Digiqole Ad

My spirit in music is the same in my government work-Namibian presidential aide

Maria Lisa Immanuel

Maria Lisa Immanuel from Namibia is one of the professionals doing Southern Africa proud. The young lady works as the Professional Assistant to the Presidential Advisors in the office of the President of Namibia. Maria is also a musician and an entrepreneur. She holds a degree in Agricultural Economics at the University of Namibia and Master’s Degree in International Trade Law and Policy at the Graduate Business School of the University of Cape Town in collaboration with tralac.

In an exclusive interview with Sunday Oyinloye, Publisher, Green Savannah Diplomatic Cable, Maria speaks about her night life as a singer, how she’s empowering Namibian youths and other issues that have to do with the development of Africa.


You are a Professional Assistant to the Presidential Advisors of the President of Republic of Namibia and also a singer. Bearing in mind that most artists sing about the ills of the society, do you have the courage to sing a song that will put your government on track in case it goes off track?

Definitely; I see myself as an activist through my music. I sing about socio-economic issues affecting my country and particularly the youth. In an independent Namibia where my forefathers and mothers fought for freedom, what does it mean to me as a young woman who still fears for her life in country which has the highest rate of Gender Based Violence? I address such issues in my songs. There is a song where I talked about a corrupt guy who wants short cuts in life and when given a tender to build a school and buy books, he went to Dubai to go quad bike in the dunes, the same dunes in Namibia. Equally, my music is balance as it inspires patriotism, diversity, perseverance and love. My bosses enjoy my music a lot.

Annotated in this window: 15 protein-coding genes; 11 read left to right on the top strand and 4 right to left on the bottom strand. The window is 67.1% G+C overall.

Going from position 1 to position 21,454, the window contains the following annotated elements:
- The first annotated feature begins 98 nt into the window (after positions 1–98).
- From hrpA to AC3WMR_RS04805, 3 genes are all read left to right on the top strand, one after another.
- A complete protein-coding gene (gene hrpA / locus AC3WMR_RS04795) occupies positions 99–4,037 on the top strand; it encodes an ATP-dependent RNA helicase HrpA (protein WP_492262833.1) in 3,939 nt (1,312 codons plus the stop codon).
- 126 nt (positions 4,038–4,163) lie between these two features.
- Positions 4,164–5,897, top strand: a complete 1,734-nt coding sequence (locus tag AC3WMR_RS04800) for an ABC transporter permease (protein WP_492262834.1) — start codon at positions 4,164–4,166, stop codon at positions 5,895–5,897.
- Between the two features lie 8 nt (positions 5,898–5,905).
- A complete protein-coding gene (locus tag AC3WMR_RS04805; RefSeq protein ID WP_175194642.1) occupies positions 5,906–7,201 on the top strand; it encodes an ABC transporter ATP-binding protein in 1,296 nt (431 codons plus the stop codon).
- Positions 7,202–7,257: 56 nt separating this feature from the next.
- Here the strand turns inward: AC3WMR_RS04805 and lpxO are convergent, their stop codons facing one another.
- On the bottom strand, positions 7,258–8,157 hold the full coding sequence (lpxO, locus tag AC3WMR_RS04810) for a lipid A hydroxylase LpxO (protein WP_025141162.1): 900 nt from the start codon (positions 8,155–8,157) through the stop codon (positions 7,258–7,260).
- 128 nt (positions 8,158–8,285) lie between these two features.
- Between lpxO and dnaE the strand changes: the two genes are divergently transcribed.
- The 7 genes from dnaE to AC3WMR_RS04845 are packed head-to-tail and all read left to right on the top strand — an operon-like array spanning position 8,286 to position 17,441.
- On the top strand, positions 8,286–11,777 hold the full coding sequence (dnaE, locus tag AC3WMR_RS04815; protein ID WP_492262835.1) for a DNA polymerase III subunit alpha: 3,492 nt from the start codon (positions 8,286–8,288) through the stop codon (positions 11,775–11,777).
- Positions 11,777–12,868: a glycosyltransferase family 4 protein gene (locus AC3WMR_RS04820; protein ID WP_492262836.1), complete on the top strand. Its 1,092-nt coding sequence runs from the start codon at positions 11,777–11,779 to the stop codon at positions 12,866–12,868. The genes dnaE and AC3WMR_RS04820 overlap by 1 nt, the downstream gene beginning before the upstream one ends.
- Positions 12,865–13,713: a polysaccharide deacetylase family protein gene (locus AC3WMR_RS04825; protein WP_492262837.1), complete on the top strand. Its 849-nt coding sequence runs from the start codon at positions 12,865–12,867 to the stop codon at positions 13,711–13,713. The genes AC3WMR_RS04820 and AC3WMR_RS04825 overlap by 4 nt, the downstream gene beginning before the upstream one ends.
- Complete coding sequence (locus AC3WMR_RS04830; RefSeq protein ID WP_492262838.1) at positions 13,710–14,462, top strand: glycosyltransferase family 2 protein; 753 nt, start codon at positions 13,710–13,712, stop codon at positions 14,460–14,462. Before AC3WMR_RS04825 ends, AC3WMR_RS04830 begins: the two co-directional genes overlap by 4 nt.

My second question is related to the first; singers are known to always fight for the rights of the oppressed with their lyrics, how do you strike a balance since you work for the government?

When I create, I really allow whatever inspired me to flow. I am generally a conscious person so there is always that charge of political driven message. Even within my work, I break barriers by challenging policy makers to think different and do better for their country.  My spirit in music is the same in my government work.   It is true that, not everyone in government is corrupt and we are here working hard to help in a way we can.  It is not an easy job at all.  

 How do you marry working at the office of the President with night life as a singer?

Obviously there are certain protocols I generally have to observe as part of my work.  However, my seniors are very supportive of me outside the office and exploring my other passions like music.  I have always kept my music life apart from my professional work. I never actually talk about my work when I’m talking about my music. But we are slowing getting there as you can see

 Do you have politics on your mind?